• The purpose of a college essay is for admissions people to find out more about who you are as a student and person and how well you write.
• Most college applications contain very short answer questions, short answer essays, and long answer essays.
• While student numbers—test scores and grades—are critical factors in the making of admission decisions, essays may be just as important, especially for the more selective colleges.
• Even if you have great test scores and grades, a poorly written essay can lessen your chances of acceptance. On the other hand, if your numbers are mediocre, but essays are great, your chances of acceptance might be enhanced.
• The taboo subjects for college essays are sex, your use of alcohol or drugs, personal struggles with eating disorders, suicide, or mental illness; your family’s dysfunction; revelations of stealing or shop-lifting; negative attitudes.
• Subjects about which admissions people feel burnt out: Predictable books such as Catcher in the Rye, The Great Gatsby; travelogues; the catch, hit or basket that won the game; wanting to save the world.
• All good students make use of trusted people to give them feedback, editing and/or proofreading for their college application essays.
• Many first essays can be recycled to answer other college essay questions. BUT make sure that you edit the essay to fit the question and the college.
The 7 Steps For Writing An Admissions Essay:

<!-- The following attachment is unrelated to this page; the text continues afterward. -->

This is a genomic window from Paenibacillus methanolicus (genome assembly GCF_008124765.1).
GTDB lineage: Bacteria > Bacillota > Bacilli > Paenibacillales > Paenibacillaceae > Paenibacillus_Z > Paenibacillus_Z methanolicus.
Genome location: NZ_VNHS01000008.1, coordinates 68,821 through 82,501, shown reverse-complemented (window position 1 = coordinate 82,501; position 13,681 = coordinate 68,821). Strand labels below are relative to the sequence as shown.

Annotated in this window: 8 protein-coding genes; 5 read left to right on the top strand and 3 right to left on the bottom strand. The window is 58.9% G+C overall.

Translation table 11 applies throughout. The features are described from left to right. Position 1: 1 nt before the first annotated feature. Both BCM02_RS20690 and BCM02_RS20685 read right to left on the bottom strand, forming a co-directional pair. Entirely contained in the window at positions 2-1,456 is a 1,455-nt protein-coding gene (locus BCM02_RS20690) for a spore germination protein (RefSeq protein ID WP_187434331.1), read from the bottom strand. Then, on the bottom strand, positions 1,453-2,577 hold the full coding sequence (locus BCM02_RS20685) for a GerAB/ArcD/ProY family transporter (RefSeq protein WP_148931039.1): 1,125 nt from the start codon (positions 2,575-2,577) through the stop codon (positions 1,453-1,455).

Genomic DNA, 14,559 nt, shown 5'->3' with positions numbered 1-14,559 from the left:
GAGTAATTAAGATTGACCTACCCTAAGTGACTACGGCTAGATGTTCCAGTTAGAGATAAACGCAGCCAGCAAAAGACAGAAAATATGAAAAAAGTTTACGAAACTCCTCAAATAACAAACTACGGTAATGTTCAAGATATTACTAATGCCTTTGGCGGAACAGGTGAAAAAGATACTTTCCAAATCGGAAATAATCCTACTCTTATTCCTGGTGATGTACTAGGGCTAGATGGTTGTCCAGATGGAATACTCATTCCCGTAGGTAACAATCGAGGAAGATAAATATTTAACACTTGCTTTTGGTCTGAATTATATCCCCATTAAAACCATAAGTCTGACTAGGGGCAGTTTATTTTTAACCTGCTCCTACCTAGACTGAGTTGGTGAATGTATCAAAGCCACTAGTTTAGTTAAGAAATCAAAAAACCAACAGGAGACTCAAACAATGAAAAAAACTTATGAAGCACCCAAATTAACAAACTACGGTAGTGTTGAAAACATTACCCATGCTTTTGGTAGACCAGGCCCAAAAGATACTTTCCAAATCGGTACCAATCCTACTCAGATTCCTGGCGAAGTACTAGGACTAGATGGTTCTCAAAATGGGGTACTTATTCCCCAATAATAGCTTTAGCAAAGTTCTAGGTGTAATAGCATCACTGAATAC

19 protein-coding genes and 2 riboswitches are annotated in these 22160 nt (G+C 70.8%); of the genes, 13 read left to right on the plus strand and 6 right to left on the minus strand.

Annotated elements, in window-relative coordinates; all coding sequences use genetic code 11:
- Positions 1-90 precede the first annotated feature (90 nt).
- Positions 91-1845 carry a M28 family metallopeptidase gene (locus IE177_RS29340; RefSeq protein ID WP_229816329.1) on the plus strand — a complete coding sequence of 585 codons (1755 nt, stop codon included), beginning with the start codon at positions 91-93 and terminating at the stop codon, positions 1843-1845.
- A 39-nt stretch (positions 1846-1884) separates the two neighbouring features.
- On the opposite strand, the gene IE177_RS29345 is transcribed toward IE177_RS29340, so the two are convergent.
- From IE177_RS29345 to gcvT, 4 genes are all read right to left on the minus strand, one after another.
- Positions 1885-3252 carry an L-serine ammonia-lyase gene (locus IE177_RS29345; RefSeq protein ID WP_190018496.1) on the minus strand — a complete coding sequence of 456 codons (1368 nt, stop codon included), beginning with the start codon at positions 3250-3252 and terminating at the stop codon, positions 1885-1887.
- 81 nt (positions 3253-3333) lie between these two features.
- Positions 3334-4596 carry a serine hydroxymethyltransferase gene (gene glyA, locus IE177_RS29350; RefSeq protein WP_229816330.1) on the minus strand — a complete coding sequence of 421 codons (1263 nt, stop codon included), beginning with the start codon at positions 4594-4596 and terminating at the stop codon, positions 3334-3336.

1. Set aside a block of time, in a place that is free of distractions
2. Identify the question you are going to answer
3. Brainstorm ideas for a topic to answer the question, looking for a theme or topic that fits the question
4. Choose a topic
5. Gather your ideas and materials for the chosen topic
6. Organize all your random thoughts and write a first draft
7. Edit, edit, and edit your draft
The summer before your senior year
From The Common Application (and individual college Supplements) or websites of schools that don’t use the Common App, identify the essay questions for each of your schools.
Write them out on a separate document so that you can keep track of them.
For each essay question on every application, choose a topic. Then brainstorm ideas for the topics, including your personal stories and anecdotes.
July, August, and September
Write first drafts, edit and complete essays for early application colleges.
October, November, December
Write first drafts, edit and complete essays for any applications with December and January deadlines.
Complete or recycle any remaining essays for applications due in January or later.
A perfect role for parents to take in the essay phase of college applications is chief brainstormer and note taker during brainstorming sessions. While some parents can also play an editor role, many students do better when someone other than a parent edits their essays. You might want to leave your child's essay editing to teachers, counselors, and friends who are good writers/editors. But that decision is up to your and your teen. And don't forget to tell your kid how much you love him or her.